The wedding took place in a room with about half the light it would have had if the hotel had been operating on full power. The kitchen sent me word that any delay in the start of the wedding ceremony would be appreciated, since they were on reduced power and not fully functioning. Ultimately they did a fantastic job!

I was struck with the courage of this young couple. The circumstances made me rethink how great an act of faith it is to commit oneself in marriage. We don't live in a culture that places high value on commitment. Each partner knew of the fragility of love, but they chose to celebrate its power instead. Within a block of the hotel were stark reminders of the tentativity of life and human endeavors.

Nonetheless, the Bride and Groom said their vows to each other and left for their honeymoon in new clothes and a rented car. They had lost everything, including new furniture and unopened wedding gifts, the week before when their new home in the Oakland hills was consumed in the fire.

Seldom have I been more impressed with the resilience and faith we human beings can muster to overcome obstacles in the name of love.


I hear brides speak of wanting every thing to go perfectly at THEIR wedding. I tell them I don't do perfect weddings; I do human weddings. Where there are human beings involved, perfection is impossible. Sometimes it's me:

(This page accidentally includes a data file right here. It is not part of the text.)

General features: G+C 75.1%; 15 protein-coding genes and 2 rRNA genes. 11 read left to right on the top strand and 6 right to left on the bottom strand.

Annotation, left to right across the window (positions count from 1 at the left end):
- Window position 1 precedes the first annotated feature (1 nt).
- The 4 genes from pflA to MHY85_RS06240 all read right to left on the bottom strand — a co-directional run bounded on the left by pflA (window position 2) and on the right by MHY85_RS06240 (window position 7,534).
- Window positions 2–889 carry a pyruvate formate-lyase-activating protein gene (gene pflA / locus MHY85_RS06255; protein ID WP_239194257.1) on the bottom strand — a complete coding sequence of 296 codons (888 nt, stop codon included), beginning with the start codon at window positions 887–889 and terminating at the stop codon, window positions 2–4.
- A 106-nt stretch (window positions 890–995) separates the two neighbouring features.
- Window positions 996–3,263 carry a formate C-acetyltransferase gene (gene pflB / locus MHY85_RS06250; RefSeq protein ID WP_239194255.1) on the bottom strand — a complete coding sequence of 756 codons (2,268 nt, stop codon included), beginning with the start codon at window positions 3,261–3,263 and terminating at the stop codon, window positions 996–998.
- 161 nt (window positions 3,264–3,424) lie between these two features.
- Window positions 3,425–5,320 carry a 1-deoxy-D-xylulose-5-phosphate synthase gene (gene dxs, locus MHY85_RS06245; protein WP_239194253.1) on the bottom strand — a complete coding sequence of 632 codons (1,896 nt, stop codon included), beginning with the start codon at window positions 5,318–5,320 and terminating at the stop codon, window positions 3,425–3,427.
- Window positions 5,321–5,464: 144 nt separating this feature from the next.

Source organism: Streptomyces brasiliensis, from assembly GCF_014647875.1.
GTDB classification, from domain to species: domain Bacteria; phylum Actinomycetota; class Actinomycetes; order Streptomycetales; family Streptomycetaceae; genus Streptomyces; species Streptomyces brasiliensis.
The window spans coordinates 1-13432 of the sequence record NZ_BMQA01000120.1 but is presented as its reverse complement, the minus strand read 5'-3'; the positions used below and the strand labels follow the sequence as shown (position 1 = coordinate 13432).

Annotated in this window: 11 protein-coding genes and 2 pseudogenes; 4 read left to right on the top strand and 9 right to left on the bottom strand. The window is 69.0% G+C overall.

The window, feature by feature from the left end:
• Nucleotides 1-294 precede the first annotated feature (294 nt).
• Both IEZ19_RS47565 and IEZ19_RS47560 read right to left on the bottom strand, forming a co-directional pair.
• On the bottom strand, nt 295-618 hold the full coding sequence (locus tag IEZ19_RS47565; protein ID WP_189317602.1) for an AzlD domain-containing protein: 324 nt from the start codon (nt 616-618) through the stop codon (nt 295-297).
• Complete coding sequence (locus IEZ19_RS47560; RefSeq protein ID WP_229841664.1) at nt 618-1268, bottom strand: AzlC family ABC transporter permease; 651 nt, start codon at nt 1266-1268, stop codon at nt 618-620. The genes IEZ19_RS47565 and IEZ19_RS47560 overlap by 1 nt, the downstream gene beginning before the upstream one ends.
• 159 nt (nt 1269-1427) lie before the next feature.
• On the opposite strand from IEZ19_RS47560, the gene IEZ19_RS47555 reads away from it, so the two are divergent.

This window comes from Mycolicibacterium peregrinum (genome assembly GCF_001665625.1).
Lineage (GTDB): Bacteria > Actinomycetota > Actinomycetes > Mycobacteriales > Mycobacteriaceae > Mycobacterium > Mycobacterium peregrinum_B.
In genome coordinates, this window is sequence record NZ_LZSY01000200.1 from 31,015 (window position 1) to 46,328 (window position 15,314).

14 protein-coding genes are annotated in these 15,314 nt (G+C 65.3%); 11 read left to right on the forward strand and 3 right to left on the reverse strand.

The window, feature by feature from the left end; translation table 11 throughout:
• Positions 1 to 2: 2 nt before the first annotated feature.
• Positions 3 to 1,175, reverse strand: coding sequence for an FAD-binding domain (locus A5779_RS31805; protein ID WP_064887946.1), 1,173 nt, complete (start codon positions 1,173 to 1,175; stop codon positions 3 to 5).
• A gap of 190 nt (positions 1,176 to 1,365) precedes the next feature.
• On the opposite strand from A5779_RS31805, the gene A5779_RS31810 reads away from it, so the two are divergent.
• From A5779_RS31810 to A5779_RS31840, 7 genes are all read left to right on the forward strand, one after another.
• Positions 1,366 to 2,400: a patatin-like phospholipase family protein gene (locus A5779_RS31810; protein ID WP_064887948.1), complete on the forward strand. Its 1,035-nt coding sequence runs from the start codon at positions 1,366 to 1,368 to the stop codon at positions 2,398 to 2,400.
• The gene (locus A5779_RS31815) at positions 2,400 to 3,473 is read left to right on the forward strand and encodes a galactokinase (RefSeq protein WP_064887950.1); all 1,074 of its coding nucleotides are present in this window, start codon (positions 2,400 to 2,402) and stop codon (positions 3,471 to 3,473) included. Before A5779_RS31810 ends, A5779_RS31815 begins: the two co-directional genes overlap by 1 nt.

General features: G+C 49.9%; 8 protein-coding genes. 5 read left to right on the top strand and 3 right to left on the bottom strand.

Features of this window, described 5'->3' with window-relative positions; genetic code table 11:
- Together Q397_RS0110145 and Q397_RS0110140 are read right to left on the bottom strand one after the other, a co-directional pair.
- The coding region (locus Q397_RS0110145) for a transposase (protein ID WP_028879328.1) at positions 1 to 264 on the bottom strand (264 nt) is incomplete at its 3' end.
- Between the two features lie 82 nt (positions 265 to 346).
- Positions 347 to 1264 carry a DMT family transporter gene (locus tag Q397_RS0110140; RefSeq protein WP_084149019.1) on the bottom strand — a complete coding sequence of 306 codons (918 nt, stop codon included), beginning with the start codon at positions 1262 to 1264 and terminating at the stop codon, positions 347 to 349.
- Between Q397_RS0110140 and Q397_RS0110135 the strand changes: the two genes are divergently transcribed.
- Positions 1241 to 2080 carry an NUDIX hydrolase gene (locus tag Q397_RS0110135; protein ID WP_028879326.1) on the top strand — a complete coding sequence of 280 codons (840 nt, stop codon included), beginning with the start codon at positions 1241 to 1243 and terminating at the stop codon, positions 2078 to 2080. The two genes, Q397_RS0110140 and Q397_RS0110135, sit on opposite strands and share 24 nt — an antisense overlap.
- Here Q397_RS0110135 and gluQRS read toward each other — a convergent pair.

I've forgotten their real names, perhaps out of the embarrassment of the moment, but the bride and groom could have been "Carl" and "Debbie." At the beginning of their wedding ceremony, after the processional, with several hundred guests listening, and the families and wedding party poised for the Big Event, I proceeded thus: "Friends, we are gathered in this place to witness the joining of Cebbie and Darl in holy marriage....."

I stopped.

I realized I had switched the first and last halves of their names. Some guests were chuckling and the bride and groom looked at me like I was crazy. I took a deep breath and started again: "We are here to witness the joining of Cebbie and Darl..." The place fell apart. People howled. The bride and groom giggled and the bridesmaids rolled their eyes.